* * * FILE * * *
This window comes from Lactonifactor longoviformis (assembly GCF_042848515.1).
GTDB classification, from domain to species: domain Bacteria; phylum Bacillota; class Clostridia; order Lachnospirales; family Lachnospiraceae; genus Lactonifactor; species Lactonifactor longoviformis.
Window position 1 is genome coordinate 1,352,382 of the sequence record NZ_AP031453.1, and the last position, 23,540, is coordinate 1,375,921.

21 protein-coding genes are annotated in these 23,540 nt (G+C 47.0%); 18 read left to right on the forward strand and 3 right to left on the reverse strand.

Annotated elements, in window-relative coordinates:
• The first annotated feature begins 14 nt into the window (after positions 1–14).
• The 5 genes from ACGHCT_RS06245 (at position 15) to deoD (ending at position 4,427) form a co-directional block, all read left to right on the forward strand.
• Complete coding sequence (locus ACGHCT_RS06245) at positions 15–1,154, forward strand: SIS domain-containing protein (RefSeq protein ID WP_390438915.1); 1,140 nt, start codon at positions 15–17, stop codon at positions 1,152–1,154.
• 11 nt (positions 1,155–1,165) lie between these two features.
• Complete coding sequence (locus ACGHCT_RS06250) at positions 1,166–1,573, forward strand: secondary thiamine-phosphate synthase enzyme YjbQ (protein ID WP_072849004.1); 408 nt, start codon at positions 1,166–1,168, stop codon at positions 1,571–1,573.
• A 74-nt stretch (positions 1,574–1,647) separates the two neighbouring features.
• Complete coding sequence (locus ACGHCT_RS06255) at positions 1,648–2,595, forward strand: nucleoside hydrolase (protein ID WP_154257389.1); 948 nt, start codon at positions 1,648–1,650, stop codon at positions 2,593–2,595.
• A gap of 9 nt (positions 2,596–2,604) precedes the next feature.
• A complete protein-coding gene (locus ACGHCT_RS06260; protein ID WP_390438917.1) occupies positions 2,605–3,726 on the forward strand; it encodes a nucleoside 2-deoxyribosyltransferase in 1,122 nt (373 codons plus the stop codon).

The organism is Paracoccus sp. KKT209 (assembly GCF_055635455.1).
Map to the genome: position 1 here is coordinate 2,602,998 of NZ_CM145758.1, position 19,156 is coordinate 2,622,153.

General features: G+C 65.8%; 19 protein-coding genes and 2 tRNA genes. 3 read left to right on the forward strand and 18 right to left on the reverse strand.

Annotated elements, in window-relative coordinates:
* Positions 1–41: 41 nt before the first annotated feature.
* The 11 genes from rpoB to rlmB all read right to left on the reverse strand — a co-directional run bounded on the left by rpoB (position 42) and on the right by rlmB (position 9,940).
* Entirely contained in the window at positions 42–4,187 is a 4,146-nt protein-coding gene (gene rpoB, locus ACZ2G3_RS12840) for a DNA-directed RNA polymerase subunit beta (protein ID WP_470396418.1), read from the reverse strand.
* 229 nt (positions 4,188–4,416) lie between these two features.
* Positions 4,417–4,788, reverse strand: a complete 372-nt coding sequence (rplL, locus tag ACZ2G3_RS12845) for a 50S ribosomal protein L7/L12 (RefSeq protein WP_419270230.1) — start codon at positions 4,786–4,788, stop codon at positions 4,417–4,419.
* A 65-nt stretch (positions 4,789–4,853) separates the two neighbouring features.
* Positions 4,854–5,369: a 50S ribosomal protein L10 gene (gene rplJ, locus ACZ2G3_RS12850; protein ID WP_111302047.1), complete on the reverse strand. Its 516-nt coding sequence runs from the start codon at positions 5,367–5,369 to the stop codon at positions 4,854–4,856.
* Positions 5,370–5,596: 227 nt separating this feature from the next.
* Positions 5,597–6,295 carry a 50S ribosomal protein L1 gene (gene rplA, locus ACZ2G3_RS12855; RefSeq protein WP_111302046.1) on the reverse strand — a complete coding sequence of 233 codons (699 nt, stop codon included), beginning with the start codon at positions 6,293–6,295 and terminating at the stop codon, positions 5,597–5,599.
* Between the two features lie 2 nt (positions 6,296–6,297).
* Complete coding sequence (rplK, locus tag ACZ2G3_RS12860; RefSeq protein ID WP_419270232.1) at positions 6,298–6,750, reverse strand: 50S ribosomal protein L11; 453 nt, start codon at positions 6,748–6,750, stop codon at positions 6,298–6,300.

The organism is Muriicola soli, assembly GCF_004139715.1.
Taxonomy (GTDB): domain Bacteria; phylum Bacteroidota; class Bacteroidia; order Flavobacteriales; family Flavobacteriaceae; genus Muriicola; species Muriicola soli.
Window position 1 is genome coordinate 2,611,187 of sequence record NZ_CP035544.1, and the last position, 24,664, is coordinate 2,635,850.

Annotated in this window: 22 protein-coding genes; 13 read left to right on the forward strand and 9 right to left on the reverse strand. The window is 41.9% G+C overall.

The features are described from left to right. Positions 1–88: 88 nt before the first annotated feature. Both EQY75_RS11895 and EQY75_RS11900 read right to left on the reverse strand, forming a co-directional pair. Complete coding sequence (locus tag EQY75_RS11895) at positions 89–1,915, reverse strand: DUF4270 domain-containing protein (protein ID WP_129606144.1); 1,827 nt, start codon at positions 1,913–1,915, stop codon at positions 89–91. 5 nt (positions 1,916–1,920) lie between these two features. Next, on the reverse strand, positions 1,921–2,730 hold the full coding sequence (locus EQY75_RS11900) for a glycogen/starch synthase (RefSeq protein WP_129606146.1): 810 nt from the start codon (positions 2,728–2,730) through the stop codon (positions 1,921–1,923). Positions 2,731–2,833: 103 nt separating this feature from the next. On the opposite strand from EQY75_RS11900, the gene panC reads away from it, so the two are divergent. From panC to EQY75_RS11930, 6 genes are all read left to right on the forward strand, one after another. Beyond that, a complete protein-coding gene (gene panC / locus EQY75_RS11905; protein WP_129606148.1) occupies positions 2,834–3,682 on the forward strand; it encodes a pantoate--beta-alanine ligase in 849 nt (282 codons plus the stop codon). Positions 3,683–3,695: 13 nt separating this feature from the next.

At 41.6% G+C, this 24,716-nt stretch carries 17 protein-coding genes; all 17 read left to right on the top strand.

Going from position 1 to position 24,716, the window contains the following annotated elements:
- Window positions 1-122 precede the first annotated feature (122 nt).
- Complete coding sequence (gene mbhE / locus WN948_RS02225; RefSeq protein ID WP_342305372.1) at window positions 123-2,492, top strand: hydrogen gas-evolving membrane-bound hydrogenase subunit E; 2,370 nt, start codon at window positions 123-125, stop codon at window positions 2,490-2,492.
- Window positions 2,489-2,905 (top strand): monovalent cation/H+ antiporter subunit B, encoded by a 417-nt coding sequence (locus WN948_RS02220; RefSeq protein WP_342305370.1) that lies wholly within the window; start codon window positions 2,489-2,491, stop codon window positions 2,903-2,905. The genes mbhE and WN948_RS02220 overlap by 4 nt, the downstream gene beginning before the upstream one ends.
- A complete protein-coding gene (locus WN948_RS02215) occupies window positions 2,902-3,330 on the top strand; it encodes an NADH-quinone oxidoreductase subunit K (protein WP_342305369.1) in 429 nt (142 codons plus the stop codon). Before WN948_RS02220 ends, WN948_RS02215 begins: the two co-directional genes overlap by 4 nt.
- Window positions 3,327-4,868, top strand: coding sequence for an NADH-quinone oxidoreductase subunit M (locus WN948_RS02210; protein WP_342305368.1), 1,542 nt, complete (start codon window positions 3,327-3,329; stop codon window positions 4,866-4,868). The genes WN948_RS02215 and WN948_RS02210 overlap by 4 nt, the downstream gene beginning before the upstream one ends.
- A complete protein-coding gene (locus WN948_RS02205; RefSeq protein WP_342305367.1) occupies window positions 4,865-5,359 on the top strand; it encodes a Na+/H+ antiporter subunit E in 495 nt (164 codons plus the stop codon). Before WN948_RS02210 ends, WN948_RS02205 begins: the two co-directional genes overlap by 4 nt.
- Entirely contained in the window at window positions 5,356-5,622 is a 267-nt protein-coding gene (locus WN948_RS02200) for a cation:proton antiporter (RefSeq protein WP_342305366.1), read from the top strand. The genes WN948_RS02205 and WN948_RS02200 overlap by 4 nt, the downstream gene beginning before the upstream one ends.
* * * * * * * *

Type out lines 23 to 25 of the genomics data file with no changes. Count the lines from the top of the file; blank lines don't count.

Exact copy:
* Positions 4,417–4,788, reverse strand: a complete 372-nt coding sequence (rplL, locus tag ACZ2G3_RS12845) for a 50S ribosomal protein L7/L12 (RefSeq protein WP_419270230.1) — start codon at positions 4,786–4,788, stop codon at positions 4,417–4,419.
* A 65-nt stretch (positions 4,789–4,853) separates the two neighbouring features.
* Positions 4,854–5,369: a 50S ribosomal protein L10 gene (gene rplJ, locus ACZ2G3_RS12850; protein ID WP_111302047.1), complete on the reverse strand. Its 516-nt coding sequence runs from the start codon at positions 5,367–5,369 to the stop codon at positions 4,854–4,856.